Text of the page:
Place of publication:

Behavior Research Methods


Emotion norms for 6000 Polish word meanings with a direct mapping to the Polish wordnet


Jan Kocoń, Arkadiusz Janz, Piotr Miłkowski, Monika Riegel, Małgorzata Wierzba, Artur Marchewka, Agnieszka Czoska, Damian Grimling, Barbara Konat, Konrad Juszczyk, Katarzyna Klessa, Maciej Piasecki


Emotion lexicons are useful in research across various disciplines, but the availability of such resources remains limited for most languages. While existing emotion lexicons typically comprise words, it is a particular meaning of a word (rather than the word itself) that conveys emotion. To mitigate this issue, we present the Emotion Meanings dataset, a novel dataset of 6000 Polish word meanings. The word meanings are derived from the Polish wordnet (plWordNet), a large semantic network interlinking words by means of lexical and conceptual relations. The word meanings were manually rated for valence and arousal, along with a variety of basic emotion categories (anger, disgust, fear, sadness, anticipation, happiness, surprise, and trust). The annotations were found to be highly reliable, as demonstrated by the similarity between data collected in two independent samples: unsupervised ( n = 21,317) and supervised ( n = 561). Although we found the annotations to be relatively stable for female, male, younger, and older participants, we share both summary data and individual data to enable emotion research on different demographically specific subgroups. The word meanings are further accompanied by the relevant metadata, derived from open-source linguistic resources. Direct mapping to Princeton WordNet makes the dataset suitable for research on multiple languages. Altogether, this dataset provides a versatile resource that can be employed for emotion research in psychology, cognitive science, psycholinguistics, computational linguistics, and natural language processing.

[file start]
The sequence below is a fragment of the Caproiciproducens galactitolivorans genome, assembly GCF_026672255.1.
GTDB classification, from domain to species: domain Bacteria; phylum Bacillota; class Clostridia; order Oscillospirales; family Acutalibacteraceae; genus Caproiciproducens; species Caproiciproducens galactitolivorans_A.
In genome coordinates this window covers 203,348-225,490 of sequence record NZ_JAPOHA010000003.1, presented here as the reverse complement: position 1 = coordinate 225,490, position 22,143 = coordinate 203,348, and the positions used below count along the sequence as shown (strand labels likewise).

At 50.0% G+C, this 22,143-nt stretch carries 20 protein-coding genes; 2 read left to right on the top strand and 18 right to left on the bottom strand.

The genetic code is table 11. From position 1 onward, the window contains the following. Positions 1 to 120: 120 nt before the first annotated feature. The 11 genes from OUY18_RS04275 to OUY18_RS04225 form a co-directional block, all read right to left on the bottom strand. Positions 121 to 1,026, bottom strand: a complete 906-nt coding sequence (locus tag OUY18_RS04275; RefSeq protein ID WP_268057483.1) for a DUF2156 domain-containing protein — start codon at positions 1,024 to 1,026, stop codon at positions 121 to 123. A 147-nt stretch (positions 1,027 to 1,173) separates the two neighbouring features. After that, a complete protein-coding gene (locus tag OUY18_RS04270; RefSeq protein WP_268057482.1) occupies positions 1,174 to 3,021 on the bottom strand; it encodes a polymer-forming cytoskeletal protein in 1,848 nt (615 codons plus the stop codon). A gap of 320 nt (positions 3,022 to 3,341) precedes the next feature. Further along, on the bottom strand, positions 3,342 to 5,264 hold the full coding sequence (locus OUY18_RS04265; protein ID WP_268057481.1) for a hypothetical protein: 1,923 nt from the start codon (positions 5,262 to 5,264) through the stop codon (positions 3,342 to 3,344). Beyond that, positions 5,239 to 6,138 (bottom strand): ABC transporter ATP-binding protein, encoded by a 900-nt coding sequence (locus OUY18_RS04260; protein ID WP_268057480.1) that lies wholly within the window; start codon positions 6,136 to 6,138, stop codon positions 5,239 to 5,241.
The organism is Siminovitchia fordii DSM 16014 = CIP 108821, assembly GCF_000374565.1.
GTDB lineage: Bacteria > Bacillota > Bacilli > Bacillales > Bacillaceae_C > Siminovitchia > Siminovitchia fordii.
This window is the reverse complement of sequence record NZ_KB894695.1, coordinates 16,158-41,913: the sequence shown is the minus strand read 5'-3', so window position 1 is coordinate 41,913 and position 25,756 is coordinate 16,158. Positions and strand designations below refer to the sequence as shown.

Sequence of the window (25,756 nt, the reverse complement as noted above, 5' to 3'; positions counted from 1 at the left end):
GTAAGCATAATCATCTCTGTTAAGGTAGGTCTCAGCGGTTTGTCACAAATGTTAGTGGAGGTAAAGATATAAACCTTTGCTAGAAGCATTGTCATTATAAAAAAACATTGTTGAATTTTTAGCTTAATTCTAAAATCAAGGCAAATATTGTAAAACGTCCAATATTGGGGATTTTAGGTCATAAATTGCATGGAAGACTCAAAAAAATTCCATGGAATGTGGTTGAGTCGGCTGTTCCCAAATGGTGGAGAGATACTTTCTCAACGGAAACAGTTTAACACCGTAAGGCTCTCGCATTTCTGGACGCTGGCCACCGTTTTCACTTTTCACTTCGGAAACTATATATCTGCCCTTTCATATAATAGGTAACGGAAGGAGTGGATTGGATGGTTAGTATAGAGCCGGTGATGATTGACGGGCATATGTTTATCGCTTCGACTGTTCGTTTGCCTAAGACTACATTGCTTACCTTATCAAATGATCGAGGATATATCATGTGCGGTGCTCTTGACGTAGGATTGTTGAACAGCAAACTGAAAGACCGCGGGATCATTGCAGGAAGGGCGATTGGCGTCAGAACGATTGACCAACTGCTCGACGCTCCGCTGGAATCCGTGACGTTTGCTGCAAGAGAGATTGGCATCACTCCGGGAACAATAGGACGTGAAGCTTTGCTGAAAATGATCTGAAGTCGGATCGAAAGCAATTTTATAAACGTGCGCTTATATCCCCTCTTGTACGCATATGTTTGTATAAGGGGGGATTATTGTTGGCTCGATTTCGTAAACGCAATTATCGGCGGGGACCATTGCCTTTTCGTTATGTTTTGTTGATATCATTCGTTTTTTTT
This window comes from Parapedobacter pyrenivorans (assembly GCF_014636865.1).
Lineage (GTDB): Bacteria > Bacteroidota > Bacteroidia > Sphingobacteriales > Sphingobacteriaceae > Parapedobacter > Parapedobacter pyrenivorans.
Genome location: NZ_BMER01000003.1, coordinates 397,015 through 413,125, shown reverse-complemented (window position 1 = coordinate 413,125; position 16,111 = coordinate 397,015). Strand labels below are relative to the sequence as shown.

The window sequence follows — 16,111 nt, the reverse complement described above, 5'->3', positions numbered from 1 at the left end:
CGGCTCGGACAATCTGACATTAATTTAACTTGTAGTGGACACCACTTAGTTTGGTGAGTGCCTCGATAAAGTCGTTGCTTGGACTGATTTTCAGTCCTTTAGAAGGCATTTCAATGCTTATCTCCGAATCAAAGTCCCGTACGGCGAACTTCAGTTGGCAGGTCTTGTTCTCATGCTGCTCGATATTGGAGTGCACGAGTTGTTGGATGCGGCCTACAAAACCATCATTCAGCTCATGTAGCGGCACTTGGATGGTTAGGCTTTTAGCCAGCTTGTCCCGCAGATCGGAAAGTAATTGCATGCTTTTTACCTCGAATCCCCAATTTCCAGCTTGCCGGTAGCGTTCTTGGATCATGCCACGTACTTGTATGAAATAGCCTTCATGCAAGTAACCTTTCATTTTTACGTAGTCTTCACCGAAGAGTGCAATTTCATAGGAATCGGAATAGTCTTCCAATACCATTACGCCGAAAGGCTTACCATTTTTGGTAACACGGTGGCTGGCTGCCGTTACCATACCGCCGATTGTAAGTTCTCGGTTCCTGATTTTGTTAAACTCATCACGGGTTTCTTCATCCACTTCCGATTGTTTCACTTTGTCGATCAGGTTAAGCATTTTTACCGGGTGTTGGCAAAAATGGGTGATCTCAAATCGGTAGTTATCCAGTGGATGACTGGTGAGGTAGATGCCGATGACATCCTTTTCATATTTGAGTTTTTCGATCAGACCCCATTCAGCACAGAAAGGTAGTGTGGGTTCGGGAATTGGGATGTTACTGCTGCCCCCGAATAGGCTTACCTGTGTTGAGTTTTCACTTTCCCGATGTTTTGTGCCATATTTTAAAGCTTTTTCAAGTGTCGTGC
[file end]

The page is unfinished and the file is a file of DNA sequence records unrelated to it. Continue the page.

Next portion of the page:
Link: ResearchGate